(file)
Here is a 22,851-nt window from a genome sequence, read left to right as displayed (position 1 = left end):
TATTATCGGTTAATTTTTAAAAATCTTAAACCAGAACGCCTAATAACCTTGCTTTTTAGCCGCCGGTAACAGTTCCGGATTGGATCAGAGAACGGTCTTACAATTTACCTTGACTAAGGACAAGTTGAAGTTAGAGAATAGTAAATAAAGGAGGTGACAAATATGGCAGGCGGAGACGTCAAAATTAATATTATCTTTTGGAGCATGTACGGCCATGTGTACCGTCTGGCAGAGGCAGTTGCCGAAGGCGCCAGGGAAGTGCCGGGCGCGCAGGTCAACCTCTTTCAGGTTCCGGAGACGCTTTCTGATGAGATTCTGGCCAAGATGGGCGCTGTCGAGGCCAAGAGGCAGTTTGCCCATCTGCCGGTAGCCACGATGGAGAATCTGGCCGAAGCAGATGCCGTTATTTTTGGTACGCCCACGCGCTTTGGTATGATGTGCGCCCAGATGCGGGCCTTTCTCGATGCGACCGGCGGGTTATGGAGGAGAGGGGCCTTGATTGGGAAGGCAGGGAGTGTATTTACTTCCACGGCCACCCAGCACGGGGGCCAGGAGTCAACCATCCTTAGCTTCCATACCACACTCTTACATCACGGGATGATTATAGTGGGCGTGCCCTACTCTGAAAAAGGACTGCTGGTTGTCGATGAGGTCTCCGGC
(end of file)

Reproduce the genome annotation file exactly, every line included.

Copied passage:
Here is a 22,851-nt window from a genome sequence, read left to right as displayed (position 1 = left end):
TATTATCGGTTAATTTTTAAAAATCTTAAACCAGAACGCCTAATAACCTTGCTTTTTAGCCGCCGGTAACAGTTCCGGATTGGATCAGAGAACGGTCTTACAATTTACCTTGACTAAGGACAAGTTGAAGTTAGAGAATAGTAAATAAAGGAGGTGACAAATATGGCAGGCGGAGACGTCAAAATTAATATTATCTTTTGGAGCATGTACGGCCATGTGTACCGTCTGGCAGAGGCAGTTGCCGAAGGCGCCAGGGAAGTGCCGGGCGCGCAGGTCAACCTCTTTCAGGTTCCGGAGACGCTTTCTGATGAGATTCTGGCCAAGATGGGCGCTGTCGAGGCCAAGAGGCAGTTTGCCCATCTGCCGGTAGCCACGATGGAGAATCTGGCCGAAGCAGATGCCGTTATTTTTGGTACGCCCACGCGCTTTGGTATGATGTGCGCCCAGATGCGGGCCTTTCTCGATGCGACCGGCGGGTTATGGAGGAGAGGGGCCTTGATTGGGAAGGCAGGGAGTGTATTTACTTCCACGGCCACCCAGCACGGGGGCCAGGAGTCAACCATCCTTAGCTTCCATACCACACTCTTACATCACGGGATGATTATAGTGGGCGTGCCCTACTCTGAAAAAGGACTGCTGGTTGTCGATGAGGTCTCCGGC